Four newly-elected opposition governors in Venezuela have agreed to be sworn in by the constituent assembly, defying their coalition's official position. The Roundtable for Democracy (MUD) had said none of its candidates would kneel before the pro-government assembly, which it regards as illegitimate.
However governors for Táchira, Mérida, Nuevo Esparta and Anzoátegui have all pledged allegiance.
The MUD says it was denied victory in several states in the 15 October vote.
The move means that four of the five MUD governors to boycott the previous event in which 18 newly elected socialist governors were sworn in have changed their stance.
The head of the constituent assembly, Delcy Rodriguez, said the remaining holdout opposition governor, Juan Pablo Guanipa of Zulia state, would suffer consequences for his refusal.
Mr Guanipa, who is from a more radical party than the other governors, said his state would never bow before what he described as the dictatorship of President Nicolas Maduro.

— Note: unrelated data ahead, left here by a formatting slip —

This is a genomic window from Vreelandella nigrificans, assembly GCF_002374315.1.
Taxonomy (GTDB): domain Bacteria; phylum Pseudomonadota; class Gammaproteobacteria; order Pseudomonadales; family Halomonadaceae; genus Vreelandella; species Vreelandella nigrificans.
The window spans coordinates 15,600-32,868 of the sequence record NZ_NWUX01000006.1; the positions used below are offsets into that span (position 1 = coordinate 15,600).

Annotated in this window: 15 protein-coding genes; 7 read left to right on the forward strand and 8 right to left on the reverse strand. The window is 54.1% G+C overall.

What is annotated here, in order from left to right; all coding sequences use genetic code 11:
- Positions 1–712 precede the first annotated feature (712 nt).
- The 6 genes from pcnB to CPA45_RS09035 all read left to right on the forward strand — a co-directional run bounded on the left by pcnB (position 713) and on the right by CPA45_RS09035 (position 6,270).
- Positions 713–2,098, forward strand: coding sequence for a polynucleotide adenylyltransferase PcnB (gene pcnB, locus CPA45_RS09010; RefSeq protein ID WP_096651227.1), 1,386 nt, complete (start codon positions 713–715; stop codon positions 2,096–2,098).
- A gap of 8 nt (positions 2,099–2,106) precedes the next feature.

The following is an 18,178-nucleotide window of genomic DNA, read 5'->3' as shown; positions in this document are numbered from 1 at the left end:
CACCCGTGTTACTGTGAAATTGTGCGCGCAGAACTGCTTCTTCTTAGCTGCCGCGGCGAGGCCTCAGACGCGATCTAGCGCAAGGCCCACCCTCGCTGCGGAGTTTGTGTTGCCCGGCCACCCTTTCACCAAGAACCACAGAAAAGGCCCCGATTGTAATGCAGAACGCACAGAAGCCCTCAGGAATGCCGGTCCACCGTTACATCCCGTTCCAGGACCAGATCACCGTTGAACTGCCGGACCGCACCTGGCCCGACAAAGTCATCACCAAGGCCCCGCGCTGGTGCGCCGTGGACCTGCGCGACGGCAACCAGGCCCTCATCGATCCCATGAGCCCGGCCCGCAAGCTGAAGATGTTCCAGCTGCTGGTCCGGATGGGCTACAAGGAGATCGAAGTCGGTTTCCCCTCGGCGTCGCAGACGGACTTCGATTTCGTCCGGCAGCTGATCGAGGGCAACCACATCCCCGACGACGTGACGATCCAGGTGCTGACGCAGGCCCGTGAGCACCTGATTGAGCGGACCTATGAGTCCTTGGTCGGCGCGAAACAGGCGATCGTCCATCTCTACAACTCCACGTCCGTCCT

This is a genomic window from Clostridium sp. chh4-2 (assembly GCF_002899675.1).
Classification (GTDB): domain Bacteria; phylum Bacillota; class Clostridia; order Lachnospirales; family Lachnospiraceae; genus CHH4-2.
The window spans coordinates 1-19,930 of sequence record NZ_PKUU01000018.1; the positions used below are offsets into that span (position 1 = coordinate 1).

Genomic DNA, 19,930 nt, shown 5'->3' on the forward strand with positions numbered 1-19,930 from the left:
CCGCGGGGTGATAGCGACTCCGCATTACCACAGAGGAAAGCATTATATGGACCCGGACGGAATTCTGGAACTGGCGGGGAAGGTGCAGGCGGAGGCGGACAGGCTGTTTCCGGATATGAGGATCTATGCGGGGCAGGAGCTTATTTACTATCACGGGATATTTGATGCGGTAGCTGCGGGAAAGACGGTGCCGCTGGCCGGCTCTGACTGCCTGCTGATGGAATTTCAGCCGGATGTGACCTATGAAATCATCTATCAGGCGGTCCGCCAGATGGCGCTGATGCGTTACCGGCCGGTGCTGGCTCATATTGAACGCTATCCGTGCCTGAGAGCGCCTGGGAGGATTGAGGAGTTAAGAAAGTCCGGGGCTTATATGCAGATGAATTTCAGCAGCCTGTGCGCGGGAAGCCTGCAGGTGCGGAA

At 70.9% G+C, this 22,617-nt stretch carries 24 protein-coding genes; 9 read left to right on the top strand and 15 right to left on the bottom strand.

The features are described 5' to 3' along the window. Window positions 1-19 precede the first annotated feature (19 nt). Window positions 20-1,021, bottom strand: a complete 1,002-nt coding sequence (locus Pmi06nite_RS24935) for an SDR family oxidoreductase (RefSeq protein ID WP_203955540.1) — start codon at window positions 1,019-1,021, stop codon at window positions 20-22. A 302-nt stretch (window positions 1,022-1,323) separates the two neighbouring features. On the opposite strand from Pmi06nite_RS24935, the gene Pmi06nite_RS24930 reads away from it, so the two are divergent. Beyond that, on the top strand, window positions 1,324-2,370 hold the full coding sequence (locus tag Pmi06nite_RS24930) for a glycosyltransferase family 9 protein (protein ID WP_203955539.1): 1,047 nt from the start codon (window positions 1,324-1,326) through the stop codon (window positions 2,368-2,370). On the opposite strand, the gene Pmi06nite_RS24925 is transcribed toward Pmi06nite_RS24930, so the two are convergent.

Maduro, who described the election result as a victory, said that governors who refused to be sworn in by the constituent assembly would not be allowed to take up office.
The opposition argues that the elections, in which the majority of Venezuela's 23 regional governorships were won by pro-government candidates, had been fraudulent.
They have published what they say is evidence of fraud in the state of Bolívar, where the government candidate was declared the winner after a two-day delay.